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CA filler and sealer
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blues creek guitars Authorized Martin Repair Ctr

Total Topics: 52
Total Posts: 1011
I can't take credit for this idea , as Sylvan Wells was one of the first to use this and he lite a fire under me to try it.
I have to say that the results are outstanding. I did experiment a few times on headstock veneers and electric bodies first. I am in the process now of building a high end BRW Red spruce guitar. As most of use that have worked with BRW know , there are 2 kinds of Brazilian , that which is cracked and that , that is going to crack. So in light of the success of the initial try outs I have sealed and filled my latest build. What surprised me was the speed and how well this worked over any method I used in the past , and this is what I did.
I started with the back , using thin CA , and a paper towel. Do be careful as the paper towel will start the CA to activate and will get hot. I have 4 towels folded and ready. I just squirted CA in a swirl pattern on 1/2 of the back and wiped it with the grain . This took all of 10 seconds , then I stand away as the glue activates . I also throw the towel on the floor as the exothermic thermic reaction gets pretty hot. In a few minutes I did the other side. Keep in mind you need to have good ventilation.
After just a few minutes I sanded with 220 grit. The back was filled very well and sealed. The sides I did holding it so I could work smaller areas and have the CA stay in one area and not drip and run. This also was ready in no time. It took less time than I imagined and I have a level surface to start my finishing. I will be shooting a sealer coat on this soon and will post the progress. I plan on taking some pictures and posting this technique on my website.
For what it is worth , try this technique on something small and you can see that for rosewoods , this is a very worthwhile method.
john hall
blues creek guitars.

Jun 06, 09 | 3:04 am
Bill Cory

Total Topics: 158
Total Posts: 3584
Wow, that's interesting. This is my least favorite part of building.

John, can I clarify in my mind what you did ...

You weren't using any actual Activator, right? Just thin CA on half of the back, and four folded paper towels, and you wiped the CA with the grain. It filled within a few seconds.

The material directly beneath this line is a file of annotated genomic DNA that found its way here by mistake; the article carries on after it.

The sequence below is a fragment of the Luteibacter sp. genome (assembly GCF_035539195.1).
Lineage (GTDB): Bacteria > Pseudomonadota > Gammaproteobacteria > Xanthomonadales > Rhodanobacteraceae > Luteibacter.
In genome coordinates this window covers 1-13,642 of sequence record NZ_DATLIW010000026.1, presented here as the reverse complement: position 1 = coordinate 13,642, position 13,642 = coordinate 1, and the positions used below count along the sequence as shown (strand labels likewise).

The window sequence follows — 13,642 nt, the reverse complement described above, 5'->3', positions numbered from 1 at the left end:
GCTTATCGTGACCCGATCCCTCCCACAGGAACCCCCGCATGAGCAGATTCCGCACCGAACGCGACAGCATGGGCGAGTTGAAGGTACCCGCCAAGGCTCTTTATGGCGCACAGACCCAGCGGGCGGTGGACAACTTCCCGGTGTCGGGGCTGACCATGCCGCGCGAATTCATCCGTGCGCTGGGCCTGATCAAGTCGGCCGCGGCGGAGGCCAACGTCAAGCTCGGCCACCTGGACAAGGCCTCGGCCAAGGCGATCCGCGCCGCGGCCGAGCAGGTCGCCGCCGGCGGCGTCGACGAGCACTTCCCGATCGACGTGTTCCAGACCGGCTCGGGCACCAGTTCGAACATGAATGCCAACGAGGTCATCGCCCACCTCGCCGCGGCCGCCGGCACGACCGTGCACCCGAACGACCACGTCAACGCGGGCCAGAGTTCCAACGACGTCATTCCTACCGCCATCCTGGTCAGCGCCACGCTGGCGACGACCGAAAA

Some questions:
Only one application filled the pores to level?
Was the grain very pronounced, as it is on mahogany, etc.?
It didn't stick to the paper towels?
Did you use blueshop paper towels or "Brawny" or something?
Was the CA any particular brand? Or is all "thin" CA the same consistency?

I'm lookng forward to hearing more details about this method ...

Thanks --
Bill

Jun 06, 09 | 5:04 am
blues creek guitars Authorized Martin Repair Ctr

Total Topics: 52
Total Posts: 1011
The CA I use is Starbond thin , I didn't use any activator . The paper towels were white bounty and I did wipe with the grain, This was on 3 guitars actually. 2 brazillan and one bees wing figured sapele. The 2 BRW one has less pores than the other and the sapele is much like mahogany. I did 1 application , sanded with 220 and did another. The wipe acted like a french polish actually.
I will shoot a coat of vinyl sealer over the CA. The sapele took 2 applications . I did not do this on the top. One thing is that the ivroid binding took this like a pro. Any voiding along the binding show up right away. I had about 1 inch and that filled up so well you can't even see it.
I think CPH the brand and starbond was the type of CA . This was thin but I think med would work as well.
Let me know if you need more info
John Hall
Blues Creek Guitars
Authorized CF Martin Repair Center

Jun 06, 09 | 7:37 am
Bill Cory

Total Topics: 158
Total Posts: 3584
Thanks John -- I'm going to try it on a non-guitar project.

Jun 06, 09 | 1:54 pm
mike789166

Total Topics: 8
Total Posts: 41
Great tip! I have just tried it on the piece of scrap rosewood that came with the StewMac kit and it works great. So quick and easy. I just used normal superglue 3 and paper towel.
Thanks John.

Jun 07, 09 | 7:41 am
blues creek guitars Authorized Martin Repair Ctr

Total Topics: 52
Total Posts: 1011
Today I shot a coat of vinyl over the CA and to be honest , This is the easiest I have done to date. I will let this set till tomorrow and I hope to shoot finish starting tomorrow . I an looking forward to the end result . I will keep this link posted.
John Hall
Blues Creek Guitars
Authorized CF Martin Repair Center

Jun 07, 09 | 12:25 pm
Jim_H

Total Topics: 27
Total Posts: 212
Thanks John. I've been wanting to try this on one of my 'practice' projects.

Would this work as a grain filler under tru-oil? I have an all mahogany dread that I'd like to finish myself. it's a 'spares' project that I'm using just to get some additional experience. I'm just about to the pore filling stage.

Also, I recommend not using CA activator in areas where esthetics are important. It causes it to crystalize and can sometimes turn white, especially in pores, etc... I try to not use any activator at all unless I'm workign with something that is particularly finicky and the CA doesn't seem to want to cure on its own, otherwise I let things take their course without it. I have even taken to moving my accelerator bottle away from my building area so i won't be so tempted to grab it every time I use CA.


Jun 07, 09 | 2:39 pm
blues creek guitars Authorized Martin Repair Ctr

Total Topics: 52
Total Posts: 1011
CA can bubble . Use a pin or needle to open the voids and reapply the CA , that will help clear up the white marks

Jun 07, 09 | 3:28 pm
Adaboy

Total Topics: 64
Total Posts: 509
John, if you don't mind sharing, what brand vinyl sealer do you use? Does it spray well?

Jun 09, 09 | 5:13 pm
Kevin Sjostrand

Total Topics: 84
Total Posts: 981